Which Capacitors

Discussion in 'General Electronics Chat' started by Galibore, Jul 19, 2012.

  1. Galibore

    Thread Starter New Member

    May 22, 2012
    Hi Guys,

    I have a few questions about capacitors.

    1. Do bypass capacitors need to be directional/electrolytic?
    2. When it is critical for a smooth input into a component, can I use as many capacitors as I need to cover the Hz range I need? Say for instance can I just pile on capacitors until I've covered 100KHz - 100MHz?
    3. Which material that capacitors are made (including the isolation material between the plates) would be considered the longest lasting? In other words, do ceramic caps last longer than aluminium ones for instance?
    Thanks a lot in advance!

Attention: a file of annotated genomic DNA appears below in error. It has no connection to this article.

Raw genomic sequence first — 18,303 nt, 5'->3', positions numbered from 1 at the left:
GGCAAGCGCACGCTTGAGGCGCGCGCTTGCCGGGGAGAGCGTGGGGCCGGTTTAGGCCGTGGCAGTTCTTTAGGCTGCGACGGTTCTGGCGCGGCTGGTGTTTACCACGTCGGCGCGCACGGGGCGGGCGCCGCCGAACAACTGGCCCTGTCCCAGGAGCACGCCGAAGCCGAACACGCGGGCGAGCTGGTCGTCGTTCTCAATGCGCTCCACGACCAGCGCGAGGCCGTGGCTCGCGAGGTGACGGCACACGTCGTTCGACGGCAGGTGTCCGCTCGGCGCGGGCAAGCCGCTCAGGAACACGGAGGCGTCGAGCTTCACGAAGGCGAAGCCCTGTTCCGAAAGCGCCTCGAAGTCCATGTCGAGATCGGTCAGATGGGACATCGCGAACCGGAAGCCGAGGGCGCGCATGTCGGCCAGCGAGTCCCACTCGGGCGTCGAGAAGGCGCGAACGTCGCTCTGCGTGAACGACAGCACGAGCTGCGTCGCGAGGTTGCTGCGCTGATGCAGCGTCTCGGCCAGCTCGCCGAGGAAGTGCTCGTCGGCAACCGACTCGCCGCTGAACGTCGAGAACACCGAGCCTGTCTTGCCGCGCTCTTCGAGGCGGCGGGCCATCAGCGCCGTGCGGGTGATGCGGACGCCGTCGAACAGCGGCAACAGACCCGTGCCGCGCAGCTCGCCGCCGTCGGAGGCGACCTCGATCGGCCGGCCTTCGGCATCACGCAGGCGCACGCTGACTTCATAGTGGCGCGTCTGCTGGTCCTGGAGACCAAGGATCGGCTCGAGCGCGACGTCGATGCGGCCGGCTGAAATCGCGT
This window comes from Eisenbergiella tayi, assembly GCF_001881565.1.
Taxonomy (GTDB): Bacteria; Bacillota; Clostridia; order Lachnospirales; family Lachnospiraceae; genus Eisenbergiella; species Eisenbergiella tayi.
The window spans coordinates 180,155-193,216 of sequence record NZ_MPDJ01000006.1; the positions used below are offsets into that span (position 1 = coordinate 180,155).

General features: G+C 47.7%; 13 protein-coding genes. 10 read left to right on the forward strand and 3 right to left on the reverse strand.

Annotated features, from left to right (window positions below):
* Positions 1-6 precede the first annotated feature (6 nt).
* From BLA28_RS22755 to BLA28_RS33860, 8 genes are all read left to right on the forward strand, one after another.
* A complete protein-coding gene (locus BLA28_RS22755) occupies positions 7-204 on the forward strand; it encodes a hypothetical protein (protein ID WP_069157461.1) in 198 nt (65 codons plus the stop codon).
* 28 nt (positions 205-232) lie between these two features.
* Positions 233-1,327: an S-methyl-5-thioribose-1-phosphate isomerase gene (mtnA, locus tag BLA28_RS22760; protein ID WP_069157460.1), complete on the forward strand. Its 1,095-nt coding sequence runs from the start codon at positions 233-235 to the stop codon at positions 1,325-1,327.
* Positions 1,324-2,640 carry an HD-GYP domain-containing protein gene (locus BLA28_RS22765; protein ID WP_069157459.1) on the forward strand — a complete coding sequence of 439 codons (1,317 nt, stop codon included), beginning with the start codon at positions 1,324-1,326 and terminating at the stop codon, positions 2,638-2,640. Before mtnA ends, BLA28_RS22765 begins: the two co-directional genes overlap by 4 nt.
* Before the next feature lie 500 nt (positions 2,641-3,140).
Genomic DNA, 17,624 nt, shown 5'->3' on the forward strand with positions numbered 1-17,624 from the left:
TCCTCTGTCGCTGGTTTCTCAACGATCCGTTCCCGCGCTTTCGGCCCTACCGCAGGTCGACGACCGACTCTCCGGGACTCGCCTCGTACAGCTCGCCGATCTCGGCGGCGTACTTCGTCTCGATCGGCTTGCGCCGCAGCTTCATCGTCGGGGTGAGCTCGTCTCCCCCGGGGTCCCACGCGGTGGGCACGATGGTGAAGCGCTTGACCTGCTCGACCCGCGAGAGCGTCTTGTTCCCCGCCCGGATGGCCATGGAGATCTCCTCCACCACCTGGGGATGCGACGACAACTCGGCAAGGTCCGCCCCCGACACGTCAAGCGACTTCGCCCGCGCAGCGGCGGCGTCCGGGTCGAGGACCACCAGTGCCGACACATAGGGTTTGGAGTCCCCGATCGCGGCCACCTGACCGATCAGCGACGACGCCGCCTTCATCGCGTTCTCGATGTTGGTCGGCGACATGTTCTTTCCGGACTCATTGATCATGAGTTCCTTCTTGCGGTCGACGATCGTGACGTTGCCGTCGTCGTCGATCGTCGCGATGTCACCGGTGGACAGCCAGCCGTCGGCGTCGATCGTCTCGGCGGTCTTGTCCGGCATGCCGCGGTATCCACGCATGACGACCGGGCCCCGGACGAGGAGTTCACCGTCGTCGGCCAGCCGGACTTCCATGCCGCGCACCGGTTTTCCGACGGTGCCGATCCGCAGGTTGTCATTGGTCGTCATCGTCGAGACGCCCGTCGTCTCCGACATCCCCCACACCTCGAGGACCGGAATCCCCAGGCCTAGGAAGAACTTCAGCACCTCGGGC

2. #12


    Nov 30, 2010
    At those frequencies, ceramic caps are very good. They are available in sizes that would not require you to pile a bunch of them in parallel, but you can do that if you want to.
  3. Galibore

    Thread Starter New Member

    May 22, 2012
    Thanks #12!
  4. MrChips


    Oct 2, 2009
    It comes to a question of physical size. It used to be that anything over 1μF your only choice was electrolytic.

    For best performance, you want to go with SMD caps. I have seen up to 10μ non-polarized SMD in reasonably small footprint.

    It is common to put two or three caps in parallel, depending on the current and frequency conditions.

    For most situations, 0.1μF and 10μF will cover most cases.

    0.1μF and 4.7μF is also a good combo if you can't find 10μF in 0805 SMD.

    10nF, 100nF and 1μF might be good for high frequencies.